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It’s glorious when this happens

She was later lured as a consultant to Revlon at a fee that was so beyond her expectations that she thought the monthly income was her annual salary.

Not that it has, to me, mind. But there was a metals deal where what we’d originally thought would be a 5 figure profit ended up – same first two digits – having an extra zero on the end. Yes, before the decimal point. Larger quantity, unhedged exposure moved our way, all quite delightful.

5 thoughts on “It’s glorious when this happens”

  1. My brother owned a small company which made the soft trim for expensive cars. He got work on a car belonging to the Sultan of Brunei, who wanted a Rolls Royce chopped in half and stretching. Most of the work was done by engineers and bodywork specialists who wryly shook their heads at the philistinism, and then thought of the cheque. My brother costed the job, and then added on a fair bit because it was the Sultan of Brunei. The project manager took him aside and told him to quadruple the amount, so as not to spoil it for everyone else.

  2. Bloke in North Dorset

    I met the guy who ran Rolls Royce’s division that did after sales modification while on holiday a few years ago. He had some fascinating stories. he wouldn’t go in to names but the main line was upgrading them for security: internal oxygen, thicker glass, blast proof chassis, bullet proof etc.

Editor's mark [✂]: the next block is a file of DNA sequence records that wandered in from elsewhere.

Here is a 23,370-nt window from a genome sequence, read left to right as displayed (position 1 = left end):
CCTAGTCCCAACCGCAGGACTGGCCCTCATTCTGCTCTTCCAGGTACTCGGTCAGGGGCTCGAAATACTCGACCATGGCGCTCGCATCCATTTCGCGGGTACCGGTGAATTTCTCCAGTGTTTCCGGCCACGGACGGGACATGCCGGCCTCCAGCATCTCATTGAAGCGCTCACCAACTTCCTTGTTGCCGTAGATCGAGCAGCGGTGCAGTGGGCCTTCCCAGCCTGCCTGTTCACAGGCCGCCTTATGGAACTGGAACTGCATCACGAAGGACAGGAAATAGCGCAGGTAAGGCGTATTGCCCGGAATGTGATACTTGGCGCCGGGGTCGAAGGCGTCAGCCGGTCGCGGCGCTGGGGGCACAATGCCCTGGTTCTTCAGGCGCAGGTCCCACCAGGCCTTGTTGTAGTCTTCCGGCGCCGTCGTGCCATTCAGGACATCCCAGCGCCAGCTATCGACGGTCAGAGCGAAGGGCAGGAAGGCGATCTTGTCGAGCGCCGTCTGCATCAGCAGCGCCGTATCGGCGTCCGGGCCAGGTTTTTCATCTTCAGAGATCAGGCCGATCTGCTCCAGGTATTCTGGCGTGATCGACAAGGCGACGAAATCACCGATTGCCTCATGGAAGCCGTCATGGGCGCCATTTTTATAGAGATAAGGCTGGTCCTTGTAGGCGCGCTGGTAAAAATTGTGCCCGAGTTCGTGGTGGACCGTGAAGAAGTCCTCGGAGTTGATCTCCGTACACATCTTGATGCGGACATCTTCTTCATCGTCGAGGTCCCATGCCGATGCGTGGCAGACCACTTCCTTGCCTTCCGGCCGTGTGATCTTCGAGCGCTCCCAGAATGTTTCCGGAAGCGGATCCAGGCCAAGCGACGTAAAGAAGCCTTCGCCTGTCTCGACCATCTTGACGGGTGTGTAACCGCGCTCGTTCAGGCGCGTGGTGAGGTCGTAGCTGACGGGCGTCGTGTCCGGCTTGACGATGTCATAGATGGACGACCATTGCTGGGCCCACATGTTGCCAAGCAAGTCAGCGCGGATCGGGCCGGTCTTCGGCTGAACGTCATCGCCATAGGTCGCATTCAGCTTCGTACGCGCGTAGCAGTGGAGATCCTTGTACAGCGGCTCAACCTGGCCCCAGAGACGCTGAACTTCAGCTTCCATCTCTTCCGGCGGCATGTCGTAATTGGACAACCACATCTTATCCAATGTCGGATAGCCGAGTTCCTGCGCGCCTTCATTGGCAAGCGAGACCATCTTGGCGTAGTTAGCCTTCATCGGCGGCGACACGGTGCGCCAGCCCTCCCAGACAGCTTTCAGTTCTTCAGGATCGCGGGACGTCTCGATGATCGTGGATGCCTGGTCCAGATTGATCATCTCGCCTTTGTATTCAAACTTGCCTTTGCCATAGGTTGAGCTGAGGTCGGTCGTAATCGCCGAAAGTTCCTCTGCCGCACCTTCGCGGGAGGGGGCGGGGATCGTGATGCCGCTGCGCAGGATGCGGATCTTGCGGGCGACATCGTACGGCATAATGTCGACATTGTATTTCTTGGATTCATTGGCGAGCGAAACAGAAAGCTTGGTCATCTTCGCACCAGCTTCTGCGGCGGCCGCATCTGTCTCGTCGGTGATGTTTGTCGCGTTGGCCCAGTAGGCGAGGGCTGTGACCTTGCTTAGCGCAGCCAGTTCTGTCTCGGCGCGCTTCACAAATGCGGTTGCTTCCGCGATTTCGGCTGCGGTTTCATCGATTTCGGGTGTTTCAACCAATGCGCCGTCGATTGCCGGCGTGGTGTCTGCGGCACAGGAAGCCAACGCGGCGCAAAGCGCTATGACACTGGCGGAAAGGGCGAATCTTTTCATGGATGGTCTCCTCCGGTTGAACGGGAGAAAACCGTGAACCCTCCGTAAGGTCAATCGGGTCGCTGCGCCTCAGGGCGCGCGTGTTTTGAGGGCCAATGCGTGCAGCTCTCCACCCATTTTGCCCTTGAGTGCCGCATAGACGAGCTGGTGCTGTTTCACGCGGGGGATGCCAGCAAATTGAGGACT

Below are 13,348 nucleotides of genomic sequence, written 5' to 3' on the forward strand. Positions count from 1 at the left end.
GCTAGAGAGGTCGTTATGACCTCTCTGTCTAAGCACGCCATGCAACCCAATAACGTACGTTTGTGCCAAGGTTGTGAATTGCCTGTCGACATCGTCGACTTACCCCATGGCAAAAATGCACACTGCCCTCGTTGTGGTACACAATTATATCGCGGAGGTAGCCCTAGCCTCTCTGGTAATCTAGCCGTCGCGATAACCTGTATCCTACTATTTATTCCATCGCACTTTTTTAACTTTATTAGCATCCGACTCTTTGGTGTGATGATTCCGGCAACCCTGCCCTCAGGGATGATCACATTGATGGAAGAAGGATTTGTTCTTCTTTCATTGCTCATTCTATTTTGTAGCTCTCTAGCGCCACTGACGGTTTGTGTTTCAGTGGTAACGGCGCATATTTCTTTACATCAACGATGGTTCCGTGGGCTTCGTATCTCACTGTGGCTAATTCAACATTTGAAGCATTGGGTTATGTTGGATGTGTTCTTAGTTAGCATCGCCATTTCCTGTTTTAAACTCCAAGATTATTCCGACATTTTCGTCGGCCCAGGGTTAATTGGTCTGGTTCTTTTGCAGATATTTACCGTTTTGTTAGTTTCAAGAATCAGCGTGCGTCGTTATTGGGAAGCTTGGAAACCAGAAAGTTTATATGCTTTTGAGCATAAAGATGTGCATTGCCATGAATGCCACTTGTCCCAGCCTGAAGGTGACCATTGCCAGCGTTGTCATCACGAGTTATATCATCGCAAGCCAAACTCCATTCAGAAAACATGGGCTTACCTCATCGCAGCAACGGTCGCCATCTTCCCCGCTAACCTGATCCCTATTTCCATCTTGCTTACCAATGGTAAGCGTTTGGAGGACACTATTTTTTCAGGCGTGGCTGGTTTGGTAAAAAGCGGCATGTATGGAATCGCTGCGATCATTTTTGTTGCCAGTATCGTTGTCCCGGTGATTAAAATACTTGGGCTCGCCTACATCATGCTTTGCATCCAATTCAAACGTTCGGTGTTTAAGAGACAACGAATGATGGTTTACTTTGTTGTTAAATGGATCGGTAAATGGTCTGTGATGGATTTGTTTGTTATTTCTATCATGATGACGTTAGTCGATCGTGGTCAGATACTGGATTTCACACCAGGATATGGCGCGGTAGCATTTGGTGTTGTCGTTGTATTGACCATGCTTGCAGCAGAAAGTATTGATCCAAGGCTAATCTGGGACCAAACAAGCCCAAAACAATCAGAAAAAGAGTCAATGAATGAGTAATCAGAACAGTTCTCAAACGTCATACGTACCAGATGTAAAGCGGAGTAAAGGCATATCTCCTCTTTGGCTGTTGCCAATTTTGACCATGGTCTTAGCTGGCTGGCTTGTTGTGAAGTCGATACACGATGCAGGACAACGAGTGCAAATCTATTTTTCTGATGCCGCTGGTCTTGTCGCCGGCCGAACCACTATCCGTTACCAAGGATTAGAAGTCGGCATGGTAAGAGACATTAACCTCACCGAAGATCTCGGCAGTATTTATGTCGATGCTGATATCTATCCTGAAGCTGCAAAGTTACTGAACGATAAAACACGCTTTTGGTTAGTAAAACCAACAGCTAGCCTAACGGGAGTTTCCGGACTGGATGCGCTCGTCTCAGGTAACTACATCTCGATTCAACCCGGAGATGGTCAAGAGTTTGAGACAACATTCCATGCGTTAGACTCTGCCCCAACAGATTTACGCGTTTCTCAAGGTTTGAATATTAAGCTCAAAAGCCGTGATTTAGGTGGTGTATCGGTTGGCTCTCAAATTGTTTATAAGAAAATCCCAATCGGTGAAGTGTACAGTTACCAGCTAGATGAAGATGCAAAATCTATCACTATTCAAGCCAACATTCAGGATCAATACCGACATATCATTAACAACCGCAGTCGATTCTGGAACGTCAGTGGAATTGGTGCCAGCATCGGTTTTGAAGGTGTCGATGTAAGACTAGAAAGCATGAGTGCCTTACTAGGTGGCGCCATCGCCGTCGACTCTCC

Some of the more amusing ones were a tropical fish tank and passenger seats that swivelled out, raised and tipped so that women with ultra short mini skirts could get in and out with a modicum of modesty.

    He never went in to pricing but he was obviously well paid.

  3. There’s a story from Stephen Fry when he was young and just breaking through, that his agent called him about doing voiceover for an ad. “They’re offering 25 to do it”
    “25 quid sounds a bit low, but I’m free that day, so OK”
    “No Stephen, 25 thousand”.

  4. Industrial manager to the young me: “I’ll pay you double your university salary. What do they pay you?”

    So I told him. “Good God, I’ll pay you thrice your university salary.”

  5. One August Bank Holiday back in the 90s I rang up Hills to have £90 on a horse running at Cartmel, taking the price of 100/30.

    The nag won, and better still, when I received the cheque a fortnight later it was for £3,000 rather than £300. The operator had inputted the price as 100/3. It had been the end of a very busy day’s racing, and the computer had done the rest.

    I did consider pointing out the error, but decided that it would only get some employee into trouble. Well, that’s how I rationalised it to myself, anyway.

    The interesting thing was my first thought when I realised the error. It wasn’t: “What a great stroke of luck!” It was: “Oh, why did I only have 90 quid on it?”

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